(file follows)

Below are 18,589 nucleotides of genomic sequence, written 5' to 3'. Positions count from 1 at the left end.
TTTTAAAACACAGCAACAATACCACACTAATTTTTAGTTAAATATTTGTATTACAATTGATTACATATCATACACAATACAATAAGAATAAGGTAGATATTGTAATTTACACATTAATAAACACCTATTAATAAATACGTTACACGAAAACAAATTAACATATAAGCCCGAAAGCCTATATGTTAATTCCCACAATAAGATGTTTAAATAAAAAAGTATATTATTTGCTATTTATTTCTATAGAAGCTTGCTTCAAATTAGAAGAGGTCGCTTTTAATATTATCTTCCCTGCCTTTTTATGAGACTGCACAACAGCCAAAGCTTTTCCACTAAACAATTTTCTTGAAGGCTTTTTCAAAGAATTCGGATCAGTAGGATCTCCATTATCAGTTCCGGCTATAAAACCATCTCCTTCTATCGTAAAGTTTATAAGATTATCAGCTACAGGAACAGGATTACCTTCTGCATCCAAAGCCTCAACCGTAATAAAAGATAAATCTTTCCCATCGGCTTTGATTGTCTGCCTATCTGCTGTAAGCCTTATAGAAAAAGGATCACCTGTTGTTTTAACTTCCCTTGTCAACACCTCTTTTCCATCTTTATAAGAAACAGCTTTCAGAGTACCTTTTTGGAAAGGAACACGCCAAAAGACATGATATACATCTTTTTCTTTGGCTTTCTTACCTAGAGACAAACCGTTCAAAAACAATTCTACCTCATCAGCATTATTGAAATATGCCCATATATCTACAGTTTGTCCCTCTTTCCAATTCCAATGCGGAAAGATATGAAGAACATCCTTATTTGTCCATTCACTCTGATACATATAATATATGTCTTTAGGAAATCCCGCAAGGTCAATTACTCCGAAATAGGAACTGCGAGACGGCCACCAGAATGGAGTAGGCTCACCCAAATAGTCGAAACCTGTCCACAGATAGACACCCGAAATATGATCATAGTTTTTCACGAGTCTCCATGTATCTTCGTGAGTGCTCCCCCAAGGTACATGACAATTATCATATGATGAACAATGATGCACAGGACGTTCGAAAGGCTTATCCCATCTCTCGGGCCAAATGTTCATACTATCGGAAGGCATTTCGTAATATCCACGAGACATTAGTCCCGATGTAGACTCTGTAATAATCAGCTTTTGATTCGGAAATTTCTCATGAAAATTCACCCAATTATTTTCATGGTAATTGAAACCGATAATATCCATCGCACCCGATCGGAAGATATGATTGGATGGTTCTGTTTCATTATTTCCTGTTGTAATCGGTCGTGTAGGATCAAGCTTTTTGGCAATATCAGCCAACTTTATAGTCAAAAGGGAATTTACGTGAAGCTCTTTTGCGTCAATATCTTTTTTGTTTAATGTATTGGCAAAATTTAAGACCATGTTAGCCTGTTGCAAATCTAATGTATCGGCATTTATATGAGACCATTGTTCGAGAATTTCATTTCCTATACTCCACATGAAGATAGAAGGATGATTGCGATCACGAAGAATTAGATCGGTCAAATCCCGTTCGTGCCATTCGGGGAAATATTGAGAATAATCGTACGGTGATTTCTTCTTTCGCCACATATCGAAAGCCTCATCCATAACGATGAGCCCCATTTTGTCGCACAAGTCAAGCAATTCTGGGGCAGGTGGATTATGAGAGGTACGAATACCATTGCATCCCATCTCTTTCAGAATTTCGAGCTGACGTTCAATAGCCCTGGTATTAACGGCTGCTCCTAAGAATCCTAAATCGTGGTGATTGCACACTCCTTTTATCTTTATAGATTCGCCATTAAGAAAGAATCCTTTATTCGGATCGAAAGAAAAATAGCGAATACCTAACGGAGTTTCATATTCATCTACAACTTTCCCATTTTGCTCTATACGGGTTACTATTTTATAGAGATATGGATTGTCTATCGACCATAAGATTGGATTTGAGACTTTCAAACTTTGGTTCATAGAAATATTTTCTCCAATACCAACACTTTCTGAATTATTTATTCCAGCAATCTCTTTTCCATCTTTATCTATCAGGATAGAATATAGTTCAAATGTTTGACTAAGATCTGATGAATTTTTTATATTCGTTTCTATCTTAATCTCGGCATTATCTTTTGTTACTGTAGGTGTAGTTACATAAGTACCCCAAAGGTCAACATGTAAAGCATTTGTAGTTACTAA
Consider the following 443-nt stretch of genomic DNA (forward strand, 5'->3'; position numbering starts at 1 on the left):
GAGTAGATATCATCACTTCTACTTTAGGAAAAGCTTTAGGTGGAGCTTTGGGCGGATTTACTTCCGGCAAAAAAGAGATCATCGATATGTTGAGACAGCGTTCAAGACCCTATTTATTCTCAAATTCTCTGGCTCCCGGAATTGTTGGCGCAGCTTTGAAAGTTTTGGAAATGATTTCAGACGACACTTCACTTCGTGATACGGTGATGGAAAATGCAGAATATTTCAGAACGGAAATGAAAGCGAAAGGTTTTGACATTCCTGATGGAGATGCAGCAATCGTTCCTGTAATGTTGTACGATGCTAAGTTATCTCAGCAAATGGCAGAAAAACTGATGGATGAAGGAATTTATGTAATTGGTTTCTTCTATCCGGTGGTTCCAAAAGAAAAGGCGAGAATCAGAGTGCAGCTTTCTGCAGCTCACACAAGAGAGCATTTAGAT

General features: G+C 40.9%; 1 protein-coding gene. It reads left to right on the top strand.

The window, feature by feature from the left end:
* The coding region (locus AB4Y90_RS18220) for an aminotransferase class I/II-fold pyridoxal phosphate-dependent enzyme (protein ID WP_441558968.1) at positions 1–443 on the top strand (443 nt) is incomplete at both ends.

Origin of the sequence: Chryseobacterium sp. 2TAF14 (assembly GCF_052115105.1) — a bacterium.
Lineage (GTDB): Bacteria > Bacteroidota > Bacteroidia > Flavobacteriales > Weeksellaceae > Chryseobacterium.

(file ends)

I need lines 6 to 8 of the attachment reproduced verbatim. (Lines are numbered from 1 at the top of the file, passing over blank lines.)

The window, feature by feature from the left end:
* The coding region (locus AB4Y90_RS18220) for an aminotransferase class I/II-fold pyridoxal phosphate-dependent enzyme (protein ID WP_441558968.1) at positions 1–443 on the top strand (443 nt) is incomplete at both ends.

Origin of the sequence: Chryseobacterium sp. 2TAF14 (assembly GCF_052115105.1) — a bacterium.